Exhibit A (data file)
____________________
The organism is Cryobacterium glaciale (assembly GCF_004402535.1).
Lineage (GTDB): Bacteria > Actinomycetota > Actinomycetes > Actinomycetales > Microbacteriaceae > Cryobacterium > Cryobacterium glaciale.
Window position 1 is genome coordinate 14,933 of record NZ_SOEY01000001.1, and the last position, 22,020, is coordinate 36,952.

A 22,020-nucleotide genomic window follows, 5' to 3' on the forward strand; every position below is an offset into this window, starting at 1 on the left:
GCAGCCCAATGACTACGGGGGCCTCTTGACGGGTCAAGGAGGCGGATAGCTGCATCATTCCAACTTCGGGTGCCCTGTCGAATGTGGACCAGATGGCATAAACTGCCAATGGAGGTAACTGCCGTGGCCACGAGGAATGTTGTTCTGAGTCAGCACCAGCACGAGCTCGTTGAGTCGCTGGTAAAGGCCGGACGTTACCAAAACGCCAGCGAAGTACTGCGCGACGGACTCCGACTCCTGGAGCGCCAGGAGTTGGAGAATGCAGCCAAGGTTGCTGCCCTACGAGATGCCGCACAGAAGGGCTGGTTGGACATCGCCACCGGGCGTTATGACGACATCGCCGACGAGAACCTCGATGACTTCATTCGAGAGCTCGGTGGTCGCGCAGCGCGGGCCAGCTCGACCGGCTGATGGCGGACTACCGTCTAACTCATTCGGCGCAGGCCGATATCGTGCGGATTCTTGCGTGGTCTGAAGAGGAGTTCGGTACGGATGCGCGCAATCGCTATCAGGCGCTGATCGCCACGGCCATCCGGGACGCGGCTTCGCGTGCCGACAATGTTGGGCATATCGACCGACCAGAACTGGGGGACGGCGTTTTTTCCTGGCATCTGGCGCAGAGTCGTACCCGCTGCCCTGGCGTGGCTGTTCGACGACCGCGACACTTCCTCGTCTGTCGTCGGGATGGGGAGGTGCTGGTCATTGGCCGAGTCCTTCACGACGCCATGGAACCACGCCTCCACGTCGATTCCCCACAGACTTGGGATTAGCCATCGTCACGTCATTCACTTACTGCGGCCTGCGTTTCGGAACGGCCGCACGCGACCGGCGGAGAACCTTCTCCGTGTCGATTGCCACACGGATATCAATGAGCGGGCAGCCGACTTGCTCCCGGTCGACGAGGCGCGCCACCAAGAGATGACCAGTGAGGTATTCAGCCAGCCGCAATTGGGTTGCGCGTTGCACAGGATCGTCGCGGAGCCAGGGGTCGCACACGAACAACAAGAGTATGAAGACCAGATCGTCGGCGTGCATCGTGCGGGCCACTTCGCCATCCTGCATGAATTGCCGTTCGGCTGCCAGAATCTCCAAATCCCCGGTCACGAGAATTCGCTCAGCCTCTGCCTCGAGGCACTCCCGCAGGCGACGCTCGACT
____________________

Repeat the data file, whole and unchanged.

The organism is Cryobacterium glaciale (assembly GCF_004402535.1).
Lineage (GTDB): Bacteria > Actinomycetota > Actinomycetes > Actinomycetales > Microbacteriaceae > Cryobacterium > Cryobacterium glaciale.
Window position 1 is genome coordinate 14,933 of record NZ_SOEY01000001.1, and the last position, 22,020, is coordinate 36,952.

A 22,020-nucleotide genomic window follows, 5' to 3' on the forward strand; every position below is an offset into this window, starting at 1 on the left:
GCAGCCCAATGACTACGGGGGCCTCTTGACGGGTCAAGGAGGCGGATAGCTGCATCATTCCAACTTCGGGTGCCCTGTCGAATGTGGACCAGATGGCATAAACTGCCAATGGAGGTAACTGCCGTGGCCACGAGGAATGTTGTTCTGAGTCAGCACCAGCACGAGCTCGTTGAGTCGCTGGTAAAGGCCGGACGTTACCAAAACGCCAGCGAAGTACTGCGCGACGGACTCCGACTCCTGGAGCGCCAGGAGTTGGAGAATGCAGCCAAGGTTGCTGCCCTACGAGATGCCGCACAGAAGGGCTGGTTGGACATCGCCACCGGGCGTTATGACGACATCGCCGACGAGAACCTCGATGACTTCATTCGAGAGCTCGGTGGTCGCGCAGCGCGGGCCAGCTCGACCGGCTGATGGCGGACTACCGTCTAACTCATTCGGCGCAGGCCGATATCGTGCGGATTCTTGCGTGGTCTGAAGAGGAGTTCGGTACGGATGCGCGCAATCGCTATCAGGCGCTGATCGCCACGGCCATCCGGGACGCGGCTTCGCGTGCCGACAATGTTGGGCATATCGACCGACCAGAACTGGGGGACGGCGTTTTTTCCTGGCATCTGGCGCAGAGTCGTACCCGCTGCCCTGGCGTGGCTGTTCGACGACCGCGACACTTCCTCGTCTGTCGTCGGGATGGGGAGGTGCTGGTCATTGGCCGAGTCCTTCACGACGCCATGGAACCACGCCTCCACGTCGATTCCCCACAGACTTGGGATTAGCCATCGTCACGTCATTCACTTACTGCGGCCTGCGTTTCGGAACGGCCGCACGCGACCGGCGGAGAACCTTCTCCGTGTCGATTGCCACACGGATATCAATGAGCGGGCAGCCGACTTGCTCCCGGTCGACGAGGCGCGCCACCAAGAGATGACCAGTGAGGTATTCAGCCAGCCGCAATTGGGTTGCGCGTTGCACAGGATCGTCGCGGAGCCAGGGGTCGCACACGAACAACAAGAGTATGAAGACCAGATCGTCGGCGTGCATCGTGCGGGCCACTTCGCCATCCTGCATGAATTGCCGTTCGGCTGCCAGAATCTCCAAATCCCCGGTCACGAGAATTCGCTCAGCCTCTGCCTCGAGGCACTCCCGCAGGCGACGCTCGACT